"Despite Gilson’s modernity, her portrayal of Catherine Givings is of great interest. When she is calmer and more subdued in scenes, there is a desperate curiosity present in her mannerisms; her physique even shifts to show a more timid yet eager type of character. This is experienced early on in the production and again in the final scene, when everything has come undone. Gilson has a fine scene...whilst debating what sort of people they really are— all revolving around an umbrella; she transcends the text with grace to point out its deeper meaning and readily unearths the umbrella analogy in her own charming way. - TheatreBloom
"Gilson is for all intents and purposes the lead here, as the play focuses primarily on the loneliness and dissatisfaction of her buoyant Mrs. Givings. [She] is convincing as the vivacious Mrs. Givings, straddling the line between the confidence and liveliness her character exudes, while still giving tangible expression to her desperation." - DC Metro Theater Arts
In The Next Room or the vibrator play at Silver Spring Stage
★★★★★! "A feast for the eyes...Prospero’s helpful and whimsical sprite Ariel is shared by three performers, a master stroke of casting on Tom Prewitt’s part. The triple casting – Reginald Richard, Camille Pivetta, and Emily H. Gilson – contributes to the theatrical magic and the three lithe and energetic individuals work together to enact a cohesive, single character that bonds with Henley’s Prospero in a way I have rarely seen." - DC Theatre Scene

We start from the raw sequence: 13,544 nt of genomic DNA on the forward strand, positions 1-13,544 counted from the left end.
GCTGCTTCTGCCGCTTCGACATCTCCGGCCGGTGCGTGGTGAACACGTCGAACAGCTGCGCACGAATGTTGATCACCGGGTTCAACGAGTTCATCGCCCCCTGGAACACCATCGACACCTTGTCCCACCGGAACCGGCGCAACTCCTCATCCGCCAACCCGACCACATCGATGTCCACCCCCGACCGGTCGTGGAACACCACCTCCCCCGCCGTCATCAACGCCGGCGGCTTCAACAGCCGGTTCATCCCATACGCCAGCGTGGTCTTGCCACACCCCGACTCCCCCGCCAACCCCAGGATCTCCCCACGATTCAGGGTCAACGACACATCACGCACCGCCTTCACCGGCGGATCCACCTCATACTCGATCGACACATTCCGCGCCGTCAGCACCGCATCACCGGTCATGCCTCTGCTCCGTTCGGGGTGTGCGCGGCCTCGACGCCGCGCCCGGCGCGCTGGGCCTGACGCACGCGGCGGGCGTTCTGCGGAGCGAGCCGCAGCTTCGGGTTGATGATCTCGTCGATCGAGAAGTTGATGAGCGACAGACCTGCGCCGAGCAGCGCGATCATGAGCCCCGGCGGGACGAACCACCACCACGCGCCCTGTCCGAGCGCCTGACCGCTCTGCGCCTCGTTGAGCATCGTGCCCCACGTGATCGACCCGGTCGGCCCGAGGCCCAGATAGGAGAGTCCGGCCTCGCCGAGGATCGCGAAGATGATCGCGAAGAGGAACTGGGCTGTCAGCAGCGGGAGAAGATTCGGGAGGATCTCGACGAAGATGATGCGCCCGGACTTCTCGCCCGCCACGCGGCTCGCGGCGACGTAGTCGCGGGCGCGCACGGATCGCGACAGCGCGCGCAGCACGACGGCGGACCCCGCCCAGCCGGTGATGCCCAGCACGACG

"Prospero’s minions may whip up the odd “insubstantial pageant," but the minions themselves are substantial. At least, that’s the case in WSC Avant Bard’s “The Tempest”: Outshining other elements...the depictions of Ariel and Caliban are vivid and intriguing, conjuring up a brave new world....Throughout, Ariel registers as eerie and suitably inhuman." - Celia Wren, The Washington Post
"A sharp, perceptively wrought production about people shedding their outer skin to reveal another inner, unseen self."
"This Ariel is like an apparition after too long under the sun, or the wrong dosage of drugs that have opened the mind...played by three different actors, each vastly different from the other, yet synchronized." - DC Metro Theater Arts
"An energetic, enthusiastic Tempest...further underscor[ing] the female empowerment intrinsic to the play by...casting the sprite Ariel as a blue-hued trio (Emily H. Gilson, Camille Pivetta, and Reginald Richard)." - Broadway World
"A luminous staging...the production’s spirits are one of the highlights of the show. The choice to embody Ariel, Prospero’s magical assistant, in three actors makes their scenes dynamic." - Maryland Theatre Guide
The Tempest at WSC Avant Bard
A steampunk aesthetic that’s equal parts KitKatClub and Blade Runner....It all feels more like sneaking into the Cirque du Soleil cast party than attending a play. That confluence of multi-disciplinary talent is a selling point."